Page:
Health ministry rubbishes AIDS headcount
a recent study of Andhra Pradesh's Guntur district, which shows that the number of hiv/aids patients in India could be an overestimate, has been called "unrealistic' by the Union ministry of health and family welfare (mohfw). The number of such patients in India has long been a controversy.
The ministry had the study reviewed by a team of experts, which says that though it is of great value to understand the epidemic in Guntur, the findings of a single district should not be applied to the entire country. In a press release, unaids, too, had voiced its concern about some of the extrapolations and calculations in the paper.
The study, conducted by a group of researchers led by Lalit Dandona of Administrative Staff College, Hyderabad, collected blood samples from 12,617 individuals.The representative samples were taken from men and women between ages 15-49, and different socio-economic groups. The results were then extrapolated to the whole population (between the age of 15-49) of Guntur.
This led to an estimation that 45,900 individuals in the district are affected with hiv, which is 2.5 times lower than the estimation made by the government's method. The study was recently published in the online medical journal, BMC Public Health.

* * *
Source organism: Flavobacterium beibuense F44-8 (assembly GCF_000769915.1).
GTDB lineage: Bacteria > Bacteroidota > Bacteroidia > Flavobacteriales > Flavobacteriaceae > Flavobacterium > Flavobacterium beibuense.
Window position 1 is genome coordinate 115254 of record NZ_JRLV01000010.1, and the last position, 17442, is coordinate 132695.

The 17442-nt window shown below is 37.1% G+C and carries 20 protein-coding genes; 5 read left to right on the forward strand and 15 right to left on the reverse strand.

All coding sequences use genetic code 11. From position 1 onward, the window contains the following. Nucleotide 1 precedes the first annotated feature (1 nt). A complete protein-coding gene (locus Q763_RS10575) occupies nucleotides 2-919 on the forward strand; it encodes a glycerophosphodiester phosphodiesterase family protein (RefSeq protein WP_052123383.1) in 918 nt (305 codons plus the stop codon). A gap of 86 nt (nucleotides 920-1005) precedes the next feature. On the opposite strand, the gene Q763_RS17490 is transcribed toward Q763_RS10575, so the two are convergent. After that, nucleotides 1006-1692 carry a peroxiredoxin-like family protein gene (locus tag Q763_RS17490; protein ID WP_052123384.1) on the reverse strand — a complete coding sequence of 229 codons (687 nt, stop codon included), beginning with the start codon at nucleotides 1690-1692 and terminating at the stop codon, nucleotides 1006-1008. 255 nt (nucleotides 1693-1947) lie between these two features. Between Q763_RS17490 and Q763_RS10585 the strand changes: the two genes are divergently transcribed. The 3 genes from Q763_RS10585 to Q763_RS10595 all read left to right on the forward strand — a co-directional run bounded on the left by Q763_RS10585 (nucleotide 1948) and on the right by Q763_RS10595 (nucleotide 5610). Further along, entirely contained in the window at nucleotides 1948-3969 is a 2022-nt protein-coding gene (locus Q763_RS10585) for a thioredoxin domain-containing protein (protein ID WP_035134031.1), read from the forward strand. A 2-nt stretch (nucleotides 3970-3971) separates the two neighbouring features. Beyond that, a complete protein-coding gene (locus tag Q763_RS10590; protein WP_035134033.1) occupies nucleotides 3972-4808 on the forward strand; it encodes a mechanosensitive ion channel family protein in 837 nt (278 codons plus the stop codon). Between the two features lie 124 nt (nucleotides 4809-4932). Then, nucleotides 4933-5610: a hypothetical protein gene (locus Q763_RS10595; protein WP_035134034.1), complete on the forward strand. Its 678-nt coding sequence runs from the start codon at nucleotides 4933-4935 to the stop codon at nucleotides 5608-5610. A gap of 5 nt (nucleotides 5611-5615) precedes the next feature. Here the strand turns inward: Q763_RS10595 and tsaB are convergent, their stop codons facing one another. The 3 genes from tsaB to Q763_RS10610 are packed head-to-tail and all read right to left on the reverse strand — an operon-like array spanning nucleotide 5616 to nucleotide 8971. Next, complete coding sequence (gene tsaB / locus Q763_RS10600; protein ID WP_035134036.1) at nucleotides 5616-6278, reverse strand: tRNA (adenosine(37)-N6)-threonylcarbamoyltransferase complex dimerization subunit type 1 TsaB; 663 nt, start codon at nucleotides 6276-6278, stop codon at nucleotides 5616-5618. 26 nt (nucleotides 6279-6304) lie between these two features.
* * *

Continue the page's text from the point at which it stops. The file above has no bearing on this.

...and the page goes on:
The researchers attributed this discrepancy to the sentinel surveillance method used by government agencies to estimate the number of people affected by hiv/aids. The sentinel surveillance method uses data from large public-health hospitals. However, the method does not provide a true picture of the country's situation, as more often high-risk groups, referred by private practitioners, come to these hospitals, feel the researchers.
The study thus puts the actual number of affected adults in the country between 3.2 to 3.5 million. The government says there are 5.2 million infected adults, while the un estimates that 5.7 million, including children, are infected. Voluntary groups say that severity is under-reported.
The Administrative Staff College researchers have thus called for a re-evaluation of the official method. Standing by the government's research method, Samarjit Jana, an epidemiologist says that as of now, this is the best available method to fix the trends of the disease. Jana, however, hopes that the method can still be improved.